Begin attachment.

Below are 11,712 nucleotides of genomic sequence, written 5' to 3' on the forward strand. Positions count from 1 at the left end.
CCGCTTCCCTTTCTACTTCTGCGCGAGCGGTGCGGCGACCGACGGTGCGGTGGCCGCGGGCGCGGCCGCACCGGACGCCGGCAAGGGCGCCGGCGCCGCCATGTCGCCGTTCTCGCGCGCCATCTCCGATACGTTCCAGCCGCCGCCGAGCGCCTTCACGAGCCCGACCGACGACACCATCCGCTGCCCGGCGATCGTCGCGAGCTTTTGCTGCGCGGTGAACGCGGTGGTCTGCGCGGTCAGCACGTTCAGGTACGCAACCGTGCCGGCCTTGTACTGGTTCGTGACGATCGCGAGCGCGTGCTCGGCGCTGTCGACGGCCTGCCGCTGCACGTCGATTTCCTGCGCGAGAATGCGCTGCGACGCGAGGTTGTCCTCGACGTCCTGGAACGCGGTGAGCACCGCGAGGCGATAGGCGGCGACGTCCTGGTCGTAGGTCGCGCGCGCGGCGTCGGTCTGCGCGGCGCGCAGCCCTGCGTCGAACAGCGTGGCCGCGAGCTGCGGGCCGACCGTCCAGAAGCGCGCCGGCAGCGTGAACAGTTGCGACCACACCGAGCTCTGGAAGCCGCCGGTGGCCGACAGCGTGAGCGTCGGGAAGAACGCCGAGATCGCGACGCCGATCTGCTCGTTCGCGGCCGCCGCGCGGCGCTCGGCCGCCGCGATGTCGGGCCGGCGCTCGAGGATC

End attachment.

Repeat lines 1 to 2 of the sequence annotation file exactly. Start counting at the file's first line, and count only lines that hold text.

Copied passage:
Below are 11,712 nucleotides of genomic sequence, written 5' to 3' on the forward strand. Positions count from 1 at the left end.
CCGCTTCCCTTTCTACTTCTGCGCGAGCGGTGCGGCGACCGACGGTGCGGTGGCCGCGGGCGCGGCCGCACCGGACGCCGGCAAGGGCGCCGGCGCCGCCATGTCGCCGTTCTCGCGCGCCATCTCCGATACGTTCCAGCCGCCGCCGAGCGCCTTCACGAGCCCGACCGACGACACCATCCGCTGCCCGGCGATCGTCGCGAGCTTTTGCTGCGCGGTGAACGCGGTGGTCTGCGCGGTCAGCACGTTCAGGTACGCAACCGTGCCGGCCTTGTACTGGTTCGTGACGATCGCGAGCGCGTGCTCGGCGCTGTCGACGGCCTGCCGCTGCACGTCGATTTCCTGCGCGAGAATGCGCTGCGACGCGAGGTTGTCCTCGACGTCCTGGAACGCGGTGAGCACCGCGAGGCGATAGGCGGCGACGTCCTGGTCGTAGGTCGCGCGCGCGGCGTCGGTCTGCGCGGCGCGCAGCCCTGCGTCGAACAGCGTGGCCGCGAGCTGCGGGCCGACCGTCCAGAAGCGCGCCGGCAGCGTGAACAGTTGCGACCACACCGAGCTCTGGAAGCCGCCGGTGGCCGACAGCGTGAGCGTCGGGAAGAACGCCGAGATCGCGACGCCGATCTGCTCGTTCGCGGCCGCCGCGCGGCGCTCGGCCGCCGCGATGTCGGGCCGGCGCTCGAGGATC